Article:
S1E2Animals with Cameras • 2018 • Nature

Insect Worlds

[3 parts] Steve Backshall explores the world of insects and their close relatives, the arachnids and crustaceans, in order to find out more about their habits and secrets. Ch1. Them and Us Steve Backshall explores the connections and relationships humans have with insects and their close relatives, the arachnids and crustaceans. He begins by revealing how huge armies of driver ants give houses a five-star clean-up in Kenya, while in China, silkworm caterpillars are credited with shaping culture and distribution. He also explains that, despite people's perceptions of these creepy-crawlies, mankind could not live without them. Ch2. Making Worlds Steve Backshall explores the influence that insects and their close relatives, the arachnids and crustaceans, have on the planet's many ecosystems. He reveals how the landscape of South America's grasslands has been created almost solely by one team of bugs - grass-cutter ants - while in east Africa, the savannah would quickly become swamped in dung were it not for the activities of a particular beetle. He also contemplates the idea that without one tiny creature, the blue whale could not exist. Ch3. The Secrets to Their Success Steve Backshall explores why an estimated 10 million species of insects are so abundant, and examines the secrets of their success. In Yellowstone National Park, he reveals how teamwork enables a colony of bees to scare off a hungry bear, and he travels to the Swiss Alps to highlight the relationship between ants, wasps and butterflies.

2013 • Nature

Feathered Dragons

The second episode of the documentary series takes a look at bizarre and extraordinary feathered dinosaurs, many of which have only just been discovered. These feathered beasts are revolutionising our understanding of life on Earth as they blur the boundaries between what we know of dinosaurs and birds. China sits at the heart of the feathered dinosaur discoveries and is the home of one of the most unusual discoveries on Earth: the epidexipteryx. Only the size of a pigeon, this predator was the most bird-like of any dinosaur and is the first known case of ornamental feathers. But feathers were not just confined to the small. From caudipteryx to sinosauropteryx and the 8-metre-long gigantoraptor, feathers may have been used for flight, for insulation or even to intimate and attract. These dinosaurs not only hint at how animals might have developed flight, but also suggest that dinosaurs may still live among us today - as birds.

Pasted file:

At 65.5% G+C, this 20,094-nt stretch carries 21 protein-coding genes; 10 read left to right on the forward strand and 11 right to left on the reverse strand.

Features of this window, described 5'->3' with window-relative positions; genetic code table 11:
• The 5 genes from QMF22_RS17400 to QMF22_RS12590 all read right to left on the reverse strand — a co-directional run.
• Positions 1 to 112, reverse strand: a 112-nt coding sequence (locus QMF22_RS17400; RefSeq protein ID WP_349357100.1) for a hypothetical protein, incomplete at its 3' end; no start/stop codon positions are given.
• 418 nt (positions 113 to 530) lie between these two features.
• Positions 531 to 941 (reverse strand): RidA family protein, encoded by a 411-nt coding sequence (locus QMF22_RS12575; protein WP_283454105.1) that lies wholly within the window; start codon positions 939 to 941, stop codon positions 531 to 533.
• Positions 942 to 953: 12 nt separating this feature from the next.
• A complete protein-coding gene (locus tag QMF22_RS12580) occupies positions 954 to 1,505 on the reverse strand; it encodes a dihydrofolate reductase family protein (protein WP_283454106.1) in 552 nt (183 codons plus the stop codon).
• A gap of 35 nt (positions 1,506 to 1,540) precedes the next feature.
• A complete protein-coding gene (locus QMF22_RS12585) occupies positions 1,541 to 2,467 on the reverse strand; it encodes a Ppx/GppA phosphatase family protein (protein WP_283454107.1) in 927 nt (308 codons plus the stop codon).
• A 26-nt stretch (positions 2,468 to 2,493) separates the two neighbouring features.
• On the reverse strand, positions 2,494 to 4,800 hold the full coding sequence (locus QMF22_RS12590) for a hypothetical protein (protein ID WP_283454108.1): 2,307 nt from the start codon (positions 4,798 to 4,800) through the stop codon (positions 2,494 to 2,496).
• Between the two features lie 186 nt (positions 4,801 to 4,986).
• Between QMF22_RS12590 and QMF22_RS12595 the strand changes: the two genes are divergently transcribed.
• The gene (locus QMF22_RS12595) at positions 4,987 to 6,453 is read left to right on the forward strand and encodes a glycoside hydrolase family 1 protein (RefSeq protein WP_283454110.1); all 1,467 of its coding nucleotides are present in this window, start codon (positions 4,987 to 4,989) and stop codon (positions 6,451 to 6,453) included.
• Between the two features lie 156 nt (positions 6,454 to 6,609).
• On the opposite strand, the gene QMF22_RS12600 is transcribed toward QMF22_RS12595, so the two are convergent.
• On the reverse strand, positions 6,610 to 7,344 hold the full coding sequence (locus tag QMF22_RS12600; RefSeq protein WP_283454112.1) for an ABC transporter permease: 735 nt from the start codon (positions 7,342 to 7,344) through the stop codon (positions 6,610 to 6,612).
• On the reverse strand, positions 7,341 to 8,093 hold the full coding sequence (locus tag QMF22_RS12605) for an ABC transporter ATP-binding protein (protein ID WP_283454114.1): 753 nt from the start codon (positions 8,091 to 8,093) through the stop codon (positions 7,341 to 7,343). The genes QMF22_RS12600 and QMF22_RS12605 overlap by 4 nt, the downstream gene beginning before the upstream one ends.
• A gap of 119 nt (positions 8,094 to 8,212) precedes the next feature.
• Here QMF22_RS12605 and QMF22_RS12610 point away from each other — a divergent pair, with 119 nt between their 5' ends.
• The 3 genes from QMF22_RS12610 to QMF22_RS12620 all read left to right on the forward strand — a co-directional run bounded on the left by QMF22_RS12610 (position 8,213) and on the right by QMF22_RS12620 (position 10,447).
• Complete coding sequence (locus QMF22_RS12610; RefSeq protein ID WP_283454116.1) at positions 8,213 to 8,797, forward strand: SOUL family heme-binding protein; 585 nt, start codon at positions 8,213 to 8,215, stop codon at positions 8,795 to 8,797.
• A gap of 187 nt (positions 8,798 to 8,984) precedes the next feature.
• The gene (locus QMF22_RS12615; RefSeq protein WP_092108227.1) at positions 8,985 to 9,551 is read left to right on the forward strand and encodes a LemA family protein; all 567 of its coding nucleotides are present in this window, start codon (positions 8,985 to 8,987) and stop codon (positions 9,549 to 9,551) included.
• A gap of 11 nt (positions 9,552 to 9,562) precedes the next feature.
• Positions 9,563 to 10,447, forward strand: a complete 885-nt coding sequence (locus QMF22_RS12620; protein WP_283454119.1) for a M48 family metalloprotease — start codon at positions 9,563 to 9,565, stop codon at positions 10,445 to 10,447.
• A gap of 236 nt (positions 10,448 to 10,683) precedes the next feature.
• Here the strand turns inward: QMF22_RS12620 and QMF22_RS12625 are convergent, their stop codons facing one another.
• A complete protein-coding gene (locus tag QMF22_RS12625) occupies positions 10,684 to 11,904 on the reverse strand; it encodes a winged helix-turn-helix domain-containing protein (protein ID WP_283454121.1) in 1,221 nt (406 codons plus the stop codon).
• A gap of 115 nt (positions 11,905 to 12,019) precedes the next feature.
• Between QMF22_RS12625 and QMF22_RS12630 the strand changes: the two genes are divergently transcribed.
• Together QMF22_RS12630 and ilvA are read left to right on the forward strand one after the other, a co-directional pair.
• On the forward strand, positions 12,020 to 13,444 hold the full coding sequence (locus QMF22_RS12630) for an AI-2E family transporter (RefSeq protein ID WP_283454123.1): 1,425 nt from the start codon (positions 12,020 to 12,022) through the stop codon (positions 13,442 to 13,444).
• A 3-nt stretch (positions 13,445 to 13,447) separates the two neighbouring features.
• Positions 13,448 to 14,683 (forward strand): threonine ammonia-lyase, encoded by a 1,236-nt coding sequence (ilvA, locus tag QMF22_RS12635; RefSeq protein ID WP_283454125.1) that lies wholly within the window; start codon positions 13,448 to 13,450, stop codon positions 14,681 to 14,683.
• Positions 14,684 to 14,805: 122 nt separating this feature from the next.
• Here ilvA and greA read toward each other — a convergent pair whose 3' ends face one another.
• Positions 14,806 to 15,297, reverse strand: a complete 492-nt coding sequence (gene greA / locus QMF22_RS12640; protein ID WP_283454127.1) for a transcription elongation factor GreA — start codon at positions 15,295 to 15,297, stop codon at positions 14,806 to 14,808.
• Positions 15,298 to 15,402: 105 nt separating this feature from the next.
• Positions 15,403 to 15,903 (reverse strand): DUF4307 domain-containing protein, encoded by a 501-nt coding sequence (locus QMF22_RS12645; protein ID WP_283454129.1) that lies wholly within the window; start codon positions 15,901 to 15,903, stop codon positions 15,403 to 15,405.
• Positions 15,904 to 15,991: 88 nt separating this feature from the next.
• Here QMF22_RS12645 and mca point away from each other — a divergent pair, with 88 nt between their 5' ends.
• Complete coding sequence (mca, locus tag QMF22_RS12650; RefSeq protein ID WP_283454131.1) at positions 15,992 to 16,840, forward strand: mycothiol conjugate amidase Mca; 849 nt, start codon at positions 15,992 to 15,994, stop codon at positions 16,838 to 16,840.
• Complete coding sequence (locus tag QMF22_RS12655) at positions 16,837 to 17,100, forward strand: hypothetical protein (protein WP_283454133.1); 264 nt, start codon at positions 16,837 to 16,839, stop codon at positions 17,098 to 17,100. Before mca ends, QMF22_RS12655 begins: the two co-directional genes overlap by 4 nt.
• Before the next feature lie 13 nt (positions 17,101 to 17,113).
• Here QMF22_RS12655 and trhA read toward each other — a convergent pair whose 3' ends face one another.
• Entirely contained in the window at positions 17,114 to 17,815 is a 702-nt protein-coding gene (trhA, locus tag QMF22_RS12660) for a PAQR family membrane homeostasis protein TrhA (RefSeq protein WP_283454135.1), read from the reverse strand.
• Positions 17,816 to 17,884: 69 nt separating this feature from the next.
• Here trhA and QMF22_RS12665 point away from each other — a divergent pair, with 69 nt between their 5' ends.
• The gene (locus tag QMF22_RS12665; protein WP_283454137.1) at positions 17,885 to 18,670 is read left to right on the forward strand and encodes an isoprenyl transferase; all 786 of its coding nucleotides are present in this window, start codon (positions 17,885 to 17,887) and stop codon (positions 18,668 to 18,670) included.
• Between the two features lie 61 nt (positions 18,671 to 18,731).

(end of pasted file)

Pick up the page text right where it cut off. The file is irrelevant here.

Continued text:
2/6Planet Dinosaur • 2011 • Nature

Nature's Fear Factor

A bold experiment to bring fierce African wild dogs back to Gorongosa National Park in Mozambique reveals how predators—and the fear they trigger—play a surprising and crucial role in keeping wild ecosystems healthy. Until recently, the impact of predators on ecosystems was thought to be simple: predators eat prey, keeping their populations in check. But more and more, ecologists are realizing that it’s not all about consumption. In fact, just the presence of predators can cause significant changes in behavior. Scientists call this the “Landscape of Fear,” and in Gorongosa, they are hoping to harness its effects to help bring an ecosystem back from the brink.

NOVA PBS • 2020 • Nature